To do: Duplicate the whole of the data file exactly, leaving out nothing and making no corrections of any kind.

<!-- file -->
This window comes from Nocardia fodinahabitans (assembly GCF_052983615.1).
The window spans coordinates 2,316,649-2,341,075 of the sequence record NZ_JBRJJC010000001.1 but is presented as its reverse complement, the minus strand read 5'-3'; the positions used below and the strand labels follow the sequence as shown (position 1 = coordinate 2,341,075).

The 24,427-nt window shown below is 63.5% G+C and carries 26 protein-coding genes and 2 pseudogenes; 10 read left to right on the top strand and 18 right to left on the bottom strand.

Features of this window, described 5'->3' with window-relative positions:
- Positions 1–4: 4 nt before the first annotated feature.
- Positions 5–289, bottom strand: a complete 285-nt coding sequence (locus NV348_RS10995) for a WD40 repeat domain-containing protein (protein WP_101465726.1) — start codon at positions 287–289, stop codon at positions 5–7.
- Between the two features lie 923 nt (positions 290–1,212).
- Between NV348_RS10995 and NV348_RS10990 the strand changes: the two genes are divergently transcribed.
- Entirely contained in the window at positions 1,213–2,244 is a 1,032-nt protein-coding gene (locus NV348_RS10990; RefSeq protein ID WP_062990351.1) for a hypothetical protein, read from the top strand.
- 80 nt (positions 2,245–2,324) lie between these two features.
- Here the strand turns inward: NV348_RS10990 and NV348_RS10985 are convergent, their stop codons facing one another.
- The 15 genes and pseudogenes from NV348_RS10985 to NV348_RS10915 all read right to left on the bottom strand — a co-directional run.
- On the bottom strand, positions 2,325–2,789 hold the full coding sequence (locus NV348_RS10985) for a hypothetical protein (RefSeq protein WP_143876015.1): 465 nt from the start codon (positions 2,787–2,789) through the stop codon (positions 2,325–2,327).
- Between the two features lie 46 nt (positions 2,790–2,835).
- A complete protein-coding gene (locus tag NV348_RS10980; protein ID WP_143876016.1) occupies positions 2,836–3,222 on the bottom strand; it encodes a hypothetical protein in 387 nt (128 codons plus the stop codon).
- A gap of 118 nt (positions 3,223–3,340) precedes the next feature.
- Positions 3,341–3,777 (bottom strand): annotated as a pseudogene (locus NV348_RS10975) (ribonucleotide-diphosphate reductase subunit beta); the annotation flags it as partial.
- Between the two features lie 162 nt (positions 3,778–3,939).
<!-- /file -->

This window comes from Nocardia fodinahabitans (assembly GCF_052983615.1).
The window spans coordinates 2,316,649-2,341,075 of the sequence record NZ_JBRJJC010000001.1 but is presented as its reverse complement, the minus strand read 5'-3'; the positions used below and the strand labels follow the sequence as shown (position 1 = coordinate 2,341,075).

The 24,427-nt window shown below is 63.5% G+C and carries 26 protein-coding genes and 2 pseudogenes; 10 read left to right on the top strand and 18 right to left on the bottom strand.

Features of this window, described 5'->3' with window-relative positions:
- Positions 1–4: 4 nt before the first annotated feature.
- Positions 5–289, bottom strand: a complete 285-nt coding sequence (locus NV348_RS10995) for a WD40 repeat domain-containing protein (protein WP_101465726.1) — start codon at positions 287–289, stop codon at positions 5–7.
- Between the two features lie 923 nt (positions 290–1,212).
- Between NV348_RS10995 and NV348_RS10990 the strand changes: the two genes are divergently transcribed.
- Entirely contained in the window at positions 1,213–2,244 is a 1,032-nt protein-coding gene (locus NV348_RS10990; RefSeq protein ID WP_062990351.1) for a hypothetical protein, read from the top strand.
- 80 nt (positions 2,245–2,324) lie between these two features.
- Here the strand turns inward: NV348_RS10990 and NV348_RS10985 are convergent, their stop codons facing one another.
- The 15 genes and pseudogenes from NV348_RS10985 to NV348_RS10915 all read right to left on the bottom strand — a co-directional run.
- On the bottom strand, positions 2,325–2,789 hold the full coding sequence (locus NV348_RS10985) for a hypothetical protein (RefSeq protein WP_143876015.1): 465 nt from the start codon (positions 2,787–2,789) through the stop codon (positions 2,325–2,327).
- Between the two features lie 46 nt (positions 2,790–2,835).
- A complete protein-coding gene (locus tag NV348_RS10980; protein ID WP_143876016.1) occupies positions 2,836–3,222 on the bottom strand; it encodes a hypothetical protein in 387 nt (128 codons plus the stop codon).
- A gap of 118 nt (positions 3,223–3,340) precedes the next feature.
- Positions 3,341–3,777 (bottom strand): annotated as a pseudogene (locus NV348_RS10975) (ribonucleotide-diphosphate reductase subunit beta); the annotation flags it as partial.
- Between the two features lie 162 nt (positions 3,778–3,939).